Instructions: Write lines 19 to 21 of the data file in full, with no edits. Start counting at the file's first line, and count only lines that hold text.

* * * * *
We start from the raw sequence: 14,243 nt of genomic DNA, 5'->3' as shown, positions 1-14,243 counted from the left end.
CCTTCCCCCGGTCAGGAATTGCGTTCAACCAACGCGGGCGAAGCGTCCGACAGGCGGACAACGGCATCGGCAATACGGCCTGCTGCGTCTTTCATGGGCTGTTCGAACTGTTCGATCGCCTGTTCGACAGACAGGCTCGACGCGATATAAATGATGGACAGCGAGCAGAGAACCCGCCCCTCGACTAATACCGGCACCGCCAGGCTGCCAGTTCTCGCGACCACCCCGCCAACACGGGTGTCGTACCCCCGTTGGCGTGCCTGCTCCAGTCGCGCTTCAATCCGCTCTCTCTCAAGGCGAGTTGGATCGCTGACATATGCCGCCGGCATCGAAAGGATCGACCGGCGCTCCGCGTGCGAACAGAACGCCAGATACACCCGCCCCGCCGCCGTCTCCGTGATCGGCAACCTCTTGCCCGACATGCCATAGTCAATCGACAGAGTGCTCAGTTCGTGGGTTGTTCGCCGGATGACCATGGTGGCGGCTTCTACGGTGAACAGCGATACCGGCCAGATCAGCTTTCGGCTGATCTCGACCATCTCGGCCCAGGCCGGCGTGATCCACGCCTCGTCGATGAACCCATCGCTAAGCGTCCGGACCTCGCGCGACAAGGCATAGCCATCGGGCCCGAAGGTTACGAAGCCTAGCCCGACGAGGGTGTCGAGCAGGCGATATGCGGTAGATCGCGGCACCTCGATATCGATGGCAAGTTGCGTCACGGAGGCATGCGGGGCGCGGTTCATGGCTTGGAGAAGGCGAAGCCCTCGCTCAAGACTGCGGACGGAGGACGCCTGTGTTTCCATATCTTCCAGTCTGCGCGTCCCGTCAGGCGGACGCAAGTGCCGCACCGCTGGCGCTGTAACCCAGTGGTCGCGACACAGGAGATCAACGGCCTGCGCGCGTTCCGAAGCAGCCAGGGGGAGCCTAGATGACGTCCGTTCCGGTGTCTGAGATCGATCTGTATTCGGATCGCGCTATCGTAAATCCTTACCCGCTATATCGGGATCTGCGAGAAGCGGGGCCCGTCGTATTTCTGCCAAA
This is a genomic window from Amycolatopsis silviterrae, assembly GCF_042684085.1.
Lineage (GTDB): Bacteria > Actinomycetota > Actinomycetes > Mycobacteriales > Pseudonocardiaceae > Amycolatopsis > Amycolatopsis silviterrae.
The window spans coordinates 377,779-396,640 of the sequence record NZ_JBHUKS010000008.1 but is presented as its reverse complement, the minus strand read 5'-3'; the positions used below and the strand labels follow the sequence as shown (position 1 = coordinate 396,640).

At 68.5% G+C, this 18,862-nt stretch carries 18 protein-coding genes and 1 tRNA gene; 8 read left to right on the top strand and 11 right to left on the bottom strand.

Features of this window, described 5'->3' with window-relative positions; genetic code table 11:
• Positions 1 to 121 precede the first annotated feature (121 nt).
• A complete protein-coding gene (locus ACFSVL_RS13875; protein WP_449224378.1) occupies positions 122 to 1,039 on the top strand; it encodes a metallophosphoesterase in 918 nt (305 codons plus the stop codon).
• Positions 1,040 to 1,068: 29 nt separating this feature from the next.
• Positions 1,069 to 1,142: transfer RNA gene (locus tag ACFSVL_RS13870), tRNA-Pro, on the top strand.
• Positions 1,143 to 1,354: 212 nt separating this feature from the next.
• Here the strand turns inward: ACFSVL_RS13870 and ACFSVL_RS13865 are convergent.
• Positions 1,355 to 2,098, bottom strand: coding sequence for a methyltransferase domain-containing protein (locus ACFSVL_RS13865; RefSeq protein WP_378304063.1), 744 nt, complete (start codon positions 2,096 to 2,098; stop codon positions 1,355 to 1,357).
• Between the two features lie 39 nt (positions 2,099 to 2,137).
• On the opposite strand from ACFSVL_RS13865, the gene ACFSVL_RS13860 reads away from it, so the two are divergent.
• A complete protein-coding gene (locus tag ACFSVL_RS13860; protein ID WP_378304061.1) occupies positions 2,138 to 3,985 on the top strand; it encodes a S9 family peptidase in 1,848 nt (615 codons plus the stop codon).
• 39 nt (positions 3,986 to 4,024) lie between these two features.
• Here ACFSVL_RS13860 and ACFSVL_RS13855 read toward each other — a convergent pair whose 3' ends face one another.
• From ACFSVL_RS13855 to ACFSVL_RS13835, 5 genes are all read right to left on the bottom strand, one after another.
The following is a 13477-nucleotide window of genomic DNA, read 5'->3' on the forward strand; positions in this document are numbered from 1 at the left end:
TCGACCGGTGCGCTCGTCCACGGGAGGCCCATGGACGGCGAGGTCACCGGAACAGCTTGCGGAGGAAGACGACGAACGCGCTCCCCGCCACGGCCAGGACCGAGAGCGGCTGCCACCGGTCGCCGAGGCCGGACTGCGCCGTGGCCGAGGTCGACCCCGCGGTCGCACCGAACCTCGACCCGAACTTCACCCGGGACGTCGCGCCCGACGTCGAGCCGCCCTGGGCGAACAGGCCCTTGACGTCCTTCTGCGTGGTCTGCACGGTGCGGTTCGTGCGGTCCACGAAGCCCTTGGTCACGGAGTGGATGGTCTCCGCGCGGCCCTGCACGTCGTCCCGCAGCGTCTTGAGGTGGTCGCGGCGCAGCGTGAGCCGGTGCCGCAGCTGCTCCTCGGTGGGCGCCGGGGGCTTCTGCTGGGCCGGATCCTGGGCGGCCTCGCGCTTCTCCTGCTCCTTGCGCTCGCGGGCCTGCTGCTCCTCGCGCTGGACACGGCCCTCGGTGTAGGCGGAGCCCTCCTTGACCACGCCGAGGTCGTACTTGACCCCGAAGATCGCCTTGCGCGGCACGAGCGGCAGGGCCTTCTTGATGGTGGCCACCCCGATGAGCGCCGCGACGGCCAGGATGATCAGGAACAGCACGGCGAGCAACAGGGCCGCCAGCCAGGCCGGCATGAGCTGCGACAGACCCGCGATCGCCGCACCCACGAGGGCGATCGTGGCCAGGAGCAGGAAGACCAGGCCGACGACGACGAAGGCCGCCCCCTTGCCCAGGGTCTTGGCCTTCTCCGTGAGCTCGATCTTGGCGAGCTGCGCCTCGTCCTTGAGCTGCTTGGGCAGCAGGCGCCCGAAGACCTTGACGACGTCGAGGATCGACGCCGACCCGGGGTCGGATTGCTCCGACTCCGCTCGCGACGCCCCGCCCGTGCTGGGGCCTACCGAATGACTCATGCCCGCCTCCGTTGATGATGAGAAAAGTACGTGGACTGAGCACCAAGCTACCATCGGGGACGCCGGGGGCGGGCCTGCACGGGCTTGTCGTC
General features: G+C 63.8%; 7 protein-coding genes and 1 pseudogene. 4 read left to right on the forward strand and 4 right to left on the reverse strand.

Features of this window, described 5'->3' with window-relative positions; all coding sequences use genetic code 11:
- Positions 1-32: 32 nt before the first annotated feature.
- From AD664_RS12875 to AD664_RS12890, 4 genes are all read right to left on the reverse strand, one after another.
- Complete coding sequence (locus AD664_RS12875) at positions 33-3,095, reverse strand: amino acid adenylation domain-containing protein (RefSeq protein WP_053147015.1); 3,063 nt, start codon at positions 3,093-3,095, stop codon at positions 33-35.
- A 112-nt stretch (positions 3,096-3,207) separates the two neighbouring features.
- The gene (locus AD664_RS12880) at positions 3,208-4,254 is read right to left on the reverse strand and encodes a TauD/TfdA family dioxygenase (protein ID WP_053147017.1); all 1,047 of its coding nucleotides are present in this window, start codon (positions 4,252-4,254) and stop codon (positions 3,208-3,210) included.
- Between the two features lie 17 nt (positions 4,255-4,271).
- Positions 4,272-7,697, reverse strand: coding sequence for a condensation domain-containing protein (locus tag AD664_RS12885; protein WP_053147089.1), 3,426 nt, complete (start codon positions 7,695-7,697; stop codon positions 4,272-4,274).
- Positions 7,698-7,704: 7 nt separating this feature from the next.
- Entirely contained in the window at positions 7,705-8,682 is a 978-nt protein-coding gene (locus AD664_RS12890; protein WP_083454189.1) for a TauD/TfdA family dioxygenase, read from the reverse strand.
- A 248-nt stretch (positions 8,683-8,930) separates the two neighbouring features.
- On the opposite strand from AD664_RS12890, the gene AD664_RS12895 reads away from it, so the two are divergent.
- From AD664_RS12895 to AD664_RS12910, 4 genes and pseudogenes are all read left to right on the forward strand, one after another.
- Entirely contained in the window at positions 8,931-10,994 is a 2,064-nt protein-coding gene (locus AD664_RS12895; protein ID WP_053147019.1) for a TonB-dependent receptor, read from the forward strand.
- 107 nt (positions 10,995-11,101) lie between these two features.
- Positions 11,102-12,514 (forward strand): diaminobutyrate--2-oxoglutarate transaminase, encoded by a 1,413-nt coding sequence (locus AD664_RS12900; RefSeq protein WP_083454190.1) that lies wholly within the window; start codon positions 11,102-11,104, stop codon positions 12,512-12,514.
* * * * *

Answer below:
• Here ACFSVL_RS13860 and ACFSVL_RS13855 read toward each other — a convergent pair whose 3' ends face one another.
• From ACFSVL_RS13855 to ACFSVL_RS13835, 5 genes are all read right to left on the bottom strand, one after another.
The following is a 13477-nucleotide window of genomic DNA, read 5'->3' on the forward strand; positions in this document are numbered from 1 at the left end: